by Bruce Moomaw
Cameron Park - April 11, 2000 - Since Europa's orbit isn't quite circular, the speed at which it flies over Jupiter's surface is a bit higher at its close point -- and since Jupiter's tidal tuggings are also strongest at that point, the result is that Jupiter gives Europa a slight additional nudge urging it to rotate a bit faster than the overall speed with which it orbits Jupiter.
In most moons in the Solar System, this tendency is overpowered by the fact that each moon has acquired a slight permanent tidal bulge in its rocky body, and its home planet's tidal pull urges the moon to keep that bulge pointed straight toward the planet throughout each orbit.
This is probably also the case with Europa's main rocky body -- but it may not be the case with its surface layer of ice, which may be very slowly sliding over Europa's main rocky body.
Greenberg and his colleagues have noted that Europa's surface cracks follow an odd pattern: cracks further to the west tend to be "rotated" as compared to their fellow cracks further to the east -- in a clockwise direction in the northern hemisphere, counter-clockwise in the south.
Their calculations show that this is exactly what you would expect if Europa's surface was rotating slightly faster than its revolution period around Jupiter, so that the point on its surface where the tidal bulging (producing the cracks) is greatest is slowly but constantly migrating further west.
And since Europa's solid main body is probably not migrating, its surface ice crust must be sliding across the underlying rock in response to Jupiter's tidal tuggings -- which can only be the case if there is an underlying soft layer on which the ice can slide.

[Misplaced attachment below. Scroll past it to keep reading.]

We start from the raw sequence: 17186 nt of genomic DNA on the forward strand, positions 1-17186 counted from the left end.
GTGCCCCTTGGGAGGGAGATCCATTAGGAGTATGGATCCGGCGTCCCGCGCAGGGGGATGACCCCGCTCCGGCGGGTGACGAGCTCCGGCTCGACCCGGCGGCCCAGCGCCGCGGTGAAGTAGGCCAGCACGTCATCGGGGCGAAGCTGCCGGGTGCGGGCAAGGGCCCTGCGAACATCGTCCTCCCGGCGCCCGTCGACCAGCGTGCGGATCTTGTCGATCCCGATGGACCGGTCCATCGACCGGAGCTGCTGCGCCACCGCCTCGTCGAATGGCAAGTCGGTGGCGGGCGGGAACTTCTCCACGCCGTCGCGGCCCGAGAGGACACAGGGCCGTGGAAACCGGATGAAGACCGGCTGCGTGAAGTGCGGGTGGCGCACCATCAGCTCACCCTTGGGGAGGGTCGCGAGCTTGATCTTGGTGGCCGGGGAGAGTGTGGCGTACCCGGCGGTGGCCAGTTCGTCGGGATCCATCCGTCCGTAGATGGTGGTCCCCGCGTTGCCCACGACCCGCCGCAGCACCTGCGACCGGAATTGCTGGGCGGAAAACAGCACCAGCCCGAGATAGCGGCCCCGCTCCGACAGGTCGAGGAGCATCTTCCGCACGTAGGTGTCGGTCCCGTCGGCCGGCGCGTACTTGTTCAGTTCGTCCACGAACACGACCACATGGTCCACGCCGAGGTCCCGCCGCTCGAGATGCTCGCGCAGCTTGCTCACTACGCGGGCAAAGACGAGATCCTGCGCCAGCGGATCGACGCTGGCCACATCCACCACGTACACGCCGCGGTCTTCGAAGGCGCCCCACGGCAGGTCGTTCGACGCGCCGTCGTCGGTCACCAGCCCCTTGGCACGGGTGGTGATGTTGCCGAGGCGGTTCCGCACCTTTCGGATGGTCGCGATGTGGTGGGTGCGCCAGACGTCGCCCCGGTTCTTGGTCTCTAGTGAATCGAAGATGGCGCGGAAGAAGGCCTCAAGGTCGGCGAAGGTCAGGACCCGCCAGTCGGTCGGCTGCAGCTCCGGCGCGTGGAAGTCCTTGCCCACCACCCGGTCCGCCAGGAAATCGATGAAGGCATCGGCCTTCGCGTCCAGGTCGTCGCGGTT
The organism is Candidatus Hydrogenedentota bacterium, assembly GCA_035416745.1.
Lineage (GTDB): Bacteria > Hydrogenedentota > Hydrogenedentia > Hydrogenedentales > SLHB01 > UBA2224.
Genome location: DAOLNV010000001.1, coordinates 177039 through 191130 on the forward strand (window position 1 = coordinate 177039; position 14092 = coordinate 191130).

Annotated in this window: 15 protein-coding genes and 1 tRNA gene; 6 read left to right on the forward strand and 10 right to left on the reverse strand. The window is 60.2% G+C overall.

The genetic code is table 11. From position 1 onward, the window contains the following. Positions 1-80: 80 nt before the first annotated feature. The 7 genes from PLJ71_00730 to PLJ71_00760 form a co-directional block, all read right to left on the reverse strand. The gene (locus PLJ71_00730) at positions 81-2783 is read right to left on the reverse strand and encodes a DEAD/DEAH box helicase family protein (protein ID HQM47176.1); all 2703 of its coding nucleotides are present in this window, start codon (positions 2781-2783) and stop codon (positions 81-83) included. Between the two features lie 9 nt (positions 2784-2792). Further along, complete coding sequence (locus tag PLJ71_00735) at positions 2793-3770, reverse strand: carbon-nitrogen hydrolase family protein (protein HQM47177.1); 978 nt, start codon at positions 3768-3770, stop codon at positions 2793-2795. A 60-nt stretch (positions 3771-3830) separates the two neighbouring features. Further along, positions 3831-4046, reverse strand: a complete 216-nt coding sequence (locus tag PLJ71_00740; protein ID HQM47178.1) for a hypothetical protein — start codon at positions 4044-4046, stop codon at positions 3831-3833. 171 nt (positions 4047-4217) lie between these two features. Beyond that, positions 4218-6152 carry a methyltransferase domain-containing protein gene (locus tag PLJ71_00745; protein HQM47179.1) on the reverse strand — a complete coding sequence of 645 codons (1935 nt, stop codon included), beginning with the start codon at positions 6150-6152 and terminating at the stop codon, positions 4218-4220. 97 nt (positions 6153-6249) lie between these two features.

However, if such surface movement is occurring, it is extremely slow. Comparisons of Galileo's photos with those taken 20 years earlier by the Voyagers show no visible motion, which means that Europa's surface must slide around its main body every 10,000 years at most -- and this is hardly surprising, since Greenberg's own calculations indicate that such a slew should take several million years.
But Greenberg has other pieces of evidence. First, there are Europa's "strike-slip faults" -- regions in which one surface ice plate has apparently slid sideways along the edge of another, judging from the way in which they have broken up older surface features.
Greenberg's theories indicate that when such a fault crack opens up in the ice crust, the rhythmic cycle of vertical and sideways tidal tuggings produced by Jupiter's pull during each of Europa's four-day orbits around the planet should indeed cause such sideways slipping to occur -- but again, the ice plates must be gliding on something.
Then there are Europa's strange "cycloidal cracks" -- chains of repeated, connected curving arcs that can stretch for hundreds of kilometers across the surface.
These were a complete mystery, until Greenberg's team conducted an analysis last year showing how that same rhythmic pattern of tidal tuggings during each of Europa's orbits could not only suddenly split open a new crack in the surface ice, but then cause it to follow that strange "hopping" path -- with each new arc being formed during one of the Europa's 85-hour-long orbits, while following a curving path as the direction of the tidal pull changes during that orbit, so that the entire chain was formed over a period of only a few weeks.
However, for Jupiter's tides to form cycloidal cracks in this way, the ice layer must flex up and down as much as 30 meters as the force of the tides changes -- and since Greenberg is convinced that such great flexing can only occur if a layer of liquid is sloshing around underneath the ice, he regards the cycloidal cracks as the single strongest piece of evidence yet for a subsurface liquid ocean.
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